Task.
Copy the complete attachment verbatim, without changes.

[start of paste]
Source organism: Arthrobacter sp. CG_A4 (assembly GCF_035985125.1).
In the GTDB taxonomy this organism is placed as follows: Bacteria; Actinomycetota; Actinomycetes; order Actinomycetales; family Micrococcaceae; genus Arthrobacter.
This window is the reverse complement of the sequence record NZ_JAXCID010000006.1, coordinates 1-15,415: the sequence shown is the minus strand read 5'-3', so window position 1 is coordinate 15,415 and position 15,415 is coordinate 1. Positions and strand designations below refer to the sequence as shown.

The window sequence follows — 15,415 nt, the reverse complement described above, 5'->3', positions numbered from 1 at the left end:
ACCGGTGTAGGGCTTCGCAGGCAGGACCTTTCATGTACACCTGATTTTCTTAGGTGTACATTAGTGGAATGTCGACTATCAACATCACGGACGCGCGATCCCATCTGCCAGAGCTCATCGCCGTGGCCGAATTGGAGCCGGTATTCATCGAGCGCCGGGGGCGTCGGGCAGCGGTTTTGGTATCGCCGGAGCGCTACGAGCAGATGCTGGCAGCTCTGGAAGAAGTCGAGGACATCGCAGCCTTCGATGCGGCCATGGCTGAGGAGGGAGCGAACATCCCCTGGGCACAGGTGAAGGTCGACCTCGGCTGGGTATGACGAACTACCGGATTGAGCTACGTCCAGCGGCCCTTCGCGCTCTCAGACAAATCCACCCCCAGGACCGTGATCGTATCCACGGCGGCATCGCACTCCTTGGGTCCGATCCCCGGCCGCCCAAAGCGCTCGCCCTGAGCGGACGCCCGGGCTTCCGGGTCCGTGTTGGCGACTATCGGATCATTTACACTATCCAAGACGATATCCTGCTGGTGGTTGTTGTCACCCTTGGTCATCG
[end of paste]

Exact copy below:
Source organism: Arthrobacter sp. CG_A4 (assembly GCF_035985125.1).
In the GTDB taxonomy this organism is placed as follows: Bacteria; Actinomycetota; Actinomycetes; order Actinomycetales; family Micrococcaceae; genus Arthrobacter.
This window is the reverse complement of the sequence record NZ_JAXCID010000006.1, coordinates 1-15,415: the sequence shown is the minus strand read 5'-3', so window position 1 is coordinate 15,415 and position 15,415 is coordinate 1. Positions and strand designations below refer to the sequence as shown.

The window sequence follows — 15,415 nt, the reverse complement described above, 5'->3', positions numbered from 1 at the left end:
ACCGGTGTAGGGCTTCGCAGGCAGGACCTTTCATGTACACCTGATTTTCTTAGGTGTACATTAGTGGAATGTCGACTATCAACATCACGGACGCGCGATCCCATCTGCCAGAGCTCATCGCCGTGGCCGAATTGGAGCCGGTATTCATCGAGCGCCGGGGGCGTCGGGCAGCGGTTTTGGTATCGCCGGAGCGCTACGAGCAGATGCTGGCAGCTCTGGAAGAAGTCGAGGACATCGCAGCCTTCGATGCGGCCATGGCTGAGGAGGGAGCGAACATCCCCTGGGCACAGGTGAAGGTCGACCTCGGCTGGGTATGACGAACTACCGGATTGAGCTACGTCCAGCGGCCCTTCGCGCTCTCAGACAAATCCACCCCCAGGACCGTGATCGTATCCACGGCGGCATCGCACTCCTTGGGTCCGATCCCCGGCCGCCCAAAGCGCTCGCCCTGAGCGGACGCCCGGGCTTCCGGGTCCGTGTTGGCGACTATCGGATCATTTACACTATCCAAGACGATATCCTGCTGGTGGTTGTTGTCACCCTTGGTCATCG